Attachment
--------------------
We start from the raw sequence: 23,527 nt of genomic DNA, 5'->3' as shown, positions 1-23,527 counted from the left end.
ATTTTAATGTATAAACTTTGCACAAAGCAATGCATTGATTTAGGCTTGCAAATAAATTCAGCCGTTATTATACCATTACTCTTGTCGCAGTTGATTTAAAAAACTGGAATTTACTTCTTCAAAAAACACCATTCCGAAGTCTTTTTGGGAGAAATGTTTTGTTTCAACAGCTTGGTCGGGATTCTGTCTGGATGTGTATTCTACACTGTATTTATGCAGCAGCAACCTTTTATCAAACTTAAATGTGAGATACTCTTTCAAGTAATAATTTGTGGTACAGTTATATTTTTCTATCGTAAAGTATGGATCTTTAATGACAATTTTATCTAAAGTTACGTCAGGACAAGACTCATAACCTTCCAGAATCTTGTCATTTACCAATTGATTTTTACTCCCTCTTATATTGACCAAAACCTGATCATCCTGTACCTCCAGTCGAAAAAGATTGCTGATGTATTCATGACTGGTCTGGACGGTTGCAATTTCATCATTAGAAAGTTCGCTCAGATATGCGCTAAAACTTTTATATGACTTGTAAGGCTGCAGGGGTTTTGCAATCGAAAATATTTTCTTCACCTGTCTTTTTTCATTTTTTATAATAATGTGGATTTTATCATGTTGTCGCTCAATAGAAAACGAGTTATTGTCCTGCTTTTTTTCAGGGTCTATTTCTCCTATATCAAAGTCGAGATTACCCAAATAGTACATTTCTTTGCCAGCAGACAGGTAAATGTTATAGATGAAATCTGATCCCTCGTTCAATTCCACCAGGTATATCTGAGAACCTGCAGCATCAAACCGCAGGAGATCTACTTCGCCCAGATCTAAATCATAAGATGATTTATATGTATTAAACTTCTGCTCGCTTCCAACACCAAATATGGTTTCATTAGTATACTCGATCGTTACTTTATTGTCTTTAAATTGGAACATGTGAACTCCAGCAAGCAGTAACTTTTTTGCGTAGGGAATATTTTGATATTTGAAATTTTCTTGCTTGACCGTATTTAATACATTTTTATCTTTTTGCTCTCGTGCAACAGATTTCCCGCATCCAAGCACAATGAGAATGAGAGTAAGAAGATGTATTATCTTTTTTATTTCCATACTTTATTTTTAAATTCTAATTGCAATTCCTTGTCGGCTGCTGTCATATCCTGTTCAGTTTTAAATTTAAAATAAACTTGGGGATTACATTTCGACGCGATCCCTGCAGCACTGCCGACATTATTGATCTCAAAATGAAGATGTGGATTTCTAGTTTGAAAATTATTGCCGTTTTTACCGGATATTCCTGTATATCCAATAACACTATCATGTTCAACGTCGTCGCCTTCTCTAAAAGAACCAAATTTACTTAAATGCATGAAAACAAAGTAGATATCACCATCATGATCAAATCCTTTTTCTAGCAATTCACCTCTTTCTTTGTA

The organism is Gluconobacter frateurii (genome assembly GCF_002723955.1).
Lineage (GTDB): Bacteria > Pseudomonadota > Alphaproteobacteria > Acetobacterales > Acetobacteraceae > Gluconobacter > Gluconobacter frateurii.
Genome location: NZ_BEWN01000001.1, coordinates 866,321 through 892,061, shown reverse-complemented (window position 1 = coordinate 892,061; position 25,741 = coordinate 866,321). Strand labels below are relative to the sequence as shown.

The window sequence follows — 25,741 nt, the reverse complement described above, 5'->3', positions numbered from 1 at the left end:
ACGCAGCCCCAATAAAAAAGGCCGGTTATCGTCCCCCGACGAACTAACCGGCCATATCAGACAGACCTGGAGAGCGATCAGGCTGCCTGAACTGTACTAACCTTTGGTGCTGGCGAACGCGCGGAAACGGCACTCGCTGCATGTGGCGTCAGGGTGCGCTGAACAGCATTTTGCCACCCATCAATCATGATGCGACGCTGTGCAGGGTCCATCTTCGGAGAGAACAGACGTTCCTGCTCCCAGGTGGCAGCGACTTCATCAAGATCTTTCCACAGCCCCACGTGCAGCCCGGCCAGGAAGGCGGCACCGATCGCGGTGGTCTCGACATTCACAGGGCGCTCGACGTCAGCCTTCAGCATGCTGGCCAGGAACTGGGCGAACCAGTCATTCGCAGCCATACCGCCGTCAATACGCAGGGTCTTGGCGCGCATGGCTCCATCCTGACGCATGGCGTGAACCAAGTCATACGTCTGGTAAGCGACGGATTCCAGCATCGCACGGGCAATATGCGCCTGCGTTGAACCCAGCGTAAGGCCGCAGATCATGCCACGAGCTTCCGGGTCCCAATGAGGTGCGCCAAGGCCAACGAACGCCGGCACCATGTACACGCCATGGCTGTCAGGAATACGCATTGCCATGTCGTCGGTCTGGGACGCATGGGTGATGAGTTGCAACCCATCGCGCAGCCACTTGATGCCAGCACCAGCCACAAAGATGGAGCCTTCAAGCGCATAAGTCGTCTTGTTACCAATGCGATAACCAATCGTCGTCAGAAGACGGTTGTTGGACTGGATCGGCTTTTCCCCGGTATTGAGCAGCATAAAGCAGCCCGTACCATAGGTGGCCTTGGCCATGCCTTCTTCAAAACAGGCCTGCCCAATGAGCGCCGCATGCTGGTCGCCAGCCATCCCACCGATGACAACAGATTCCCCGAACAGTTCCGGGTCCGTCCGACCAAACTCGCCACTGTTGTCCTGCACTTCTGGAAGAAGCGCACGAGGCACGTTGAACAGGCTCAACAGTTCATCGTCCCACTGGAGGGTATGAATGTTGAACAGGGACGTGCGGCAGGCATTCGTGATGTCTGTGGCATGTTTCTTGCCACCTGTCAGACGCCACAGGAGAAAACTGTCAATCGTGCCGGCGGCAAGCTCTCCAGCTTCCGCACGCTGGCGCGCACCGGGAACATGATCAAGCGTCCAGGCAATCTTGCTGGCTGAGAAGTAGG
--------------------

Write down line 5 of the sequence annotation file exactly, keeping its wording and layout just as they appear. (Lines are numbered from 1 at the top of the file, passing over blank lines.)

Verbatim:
Genome location: NZ_BEWN01000001.1, coordinates 866,321 through 892,061, shown reverse-complemented (window position 1 = coordinate 892,061; position 25,741 = coordinate 866,321). Strand labels below are relative to the sequence as shown.